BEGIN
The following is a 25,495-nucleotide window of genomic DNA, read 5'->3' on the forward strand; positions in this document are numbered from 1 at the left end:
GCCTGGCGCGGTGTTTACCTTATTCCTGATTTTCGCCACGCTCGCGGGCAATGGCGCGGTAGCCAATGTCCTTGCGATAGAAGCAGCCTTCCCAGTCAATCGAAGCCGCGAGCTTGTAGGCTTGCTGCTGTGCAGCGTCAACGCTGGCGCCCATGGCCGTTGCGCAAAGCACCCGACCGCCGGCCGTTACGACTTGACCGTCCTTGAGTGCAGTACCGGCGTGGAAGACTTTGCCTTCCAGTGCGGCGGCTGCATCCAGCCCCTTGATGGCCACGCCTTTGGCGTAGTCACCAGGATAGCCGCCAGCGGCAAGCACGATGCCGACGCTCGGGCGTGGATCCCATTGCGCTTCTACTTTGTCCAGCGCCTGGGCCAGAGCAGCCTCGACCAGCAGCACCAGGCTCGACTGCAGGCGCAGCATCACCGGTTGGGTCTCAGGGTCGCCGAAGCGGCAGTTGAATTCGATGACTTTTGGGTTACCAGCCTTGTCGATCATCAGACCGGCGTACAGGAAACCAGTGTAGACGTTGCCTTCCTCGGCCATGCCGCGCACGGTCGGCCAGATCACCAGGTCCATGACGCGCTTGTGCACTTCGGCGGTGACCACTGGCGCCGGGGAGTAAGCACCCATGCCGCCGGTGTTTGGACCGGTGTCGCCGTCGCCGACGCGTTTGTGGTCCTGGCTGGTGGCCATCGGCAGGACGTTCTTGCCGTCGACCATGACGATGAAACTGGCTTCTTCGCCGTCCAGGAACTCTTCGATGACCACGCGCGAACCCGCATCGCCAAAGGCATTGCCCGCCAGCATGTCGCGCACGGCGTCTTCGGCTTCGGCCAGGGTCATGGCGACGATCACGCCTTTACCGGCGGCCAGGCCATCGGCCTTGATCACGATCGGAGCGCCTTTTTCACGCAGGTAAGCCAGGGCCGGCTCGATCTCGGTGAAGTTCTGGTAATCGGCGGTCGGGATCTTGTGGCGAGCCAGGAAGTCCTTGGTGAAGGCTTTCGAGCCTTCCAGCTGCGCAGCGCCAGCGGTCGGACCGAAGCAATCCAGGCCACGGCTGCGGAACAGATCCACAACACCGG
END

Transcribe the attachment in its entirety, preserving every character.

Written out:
The following is a 25,495-nucleotide window of genomic DNA, read 5'->3' on the forward strand; positions in this document are numbered from 1 at the left end:
GCCTGGCGCGGTGTTTACCTTATTCCTGATTTTCGCCACGCTCGCGGGCAATGGCGCGGTAGCCAATGTCCTTGCGATAGAAGCAGCCTTCCCAGTCAATCGAAGCCGCGAGCTTGTAGGCTTGCTGCTGTGCAGCGTCAACGCTGGCGCCCATGGCCGTTGCGCAAAGCACCCGACCGCCGGCCGTTACGACTTGACCGTCCTTGAGTGCAGTACCGGCGTGGAAGACTTTGCCTTCCAGTGCGGCGGCTGCATCCAGCCCCTTGATGGCCACGCCTTTGGCGTAGTCACCAGGATAGCCGCCAGCGGCAAGCACGATGCCGACGCTCGGGCGTGGATCCCATTGCGCTTCTACTTTGTCCAGCGCCTGGGCCAGAGCAGCCTCGACCAGCAGCACCAGGCTCGACTGCAGGCGCAGCATCACCGGTTGGGTCTCAGGGTCGCCGAAGCGGCAGTTGAATTCGATGACTTTTGGGTTACCAGCCTTGTCGATCATCAGACCGGCGTACAGGAAACCAGTGTAGACGTTGCCTTCCTCGGCCATGCCGCGCACGGTCGGCCAGATCACCAGGTCCATGACGCGCTTGTGCACTTCGGCGGTGACCACTGGCGCCGGGGAGTAAGCACCCATGCCGCCGGTGTTTGGACCGGTGTCGCCGTCGCCGACGCGTTTGTGGTCCTGGCTGGTGGCCATCGGCAGGACGTTCTTGCCGTCGACCATGACGATGAAACTGGCTTCTTCGCCGTCCAGGAACTCTTCGATGACCACGCGCGAACCCGCATCGCCAAAGGCATTGCCCGCCAGCATGTCGCGCACGGCGTCTTCGGCTTCGGCCAGGGTCATGGCGACGATCACGCCTTTACCGGCGGCCAGGCCATCGGCCTTGATCACGATCGGAGCGCCTTTTTCACGCAGGTAAGCCAGGGCCGGCTCGATCTCGGTGAAGTTCTGGTAATCGGCGGTCGGGATCTTGTGGCGAGCCAGGAAGTCCTTGGTGAAGGCTTTCGAGCCTTCCAGCTGCGCAGCGCCAGCGGTCGGACCGAAGCAATCCAGGCCACGGCTGCGGAACAGATCCACAACACCGG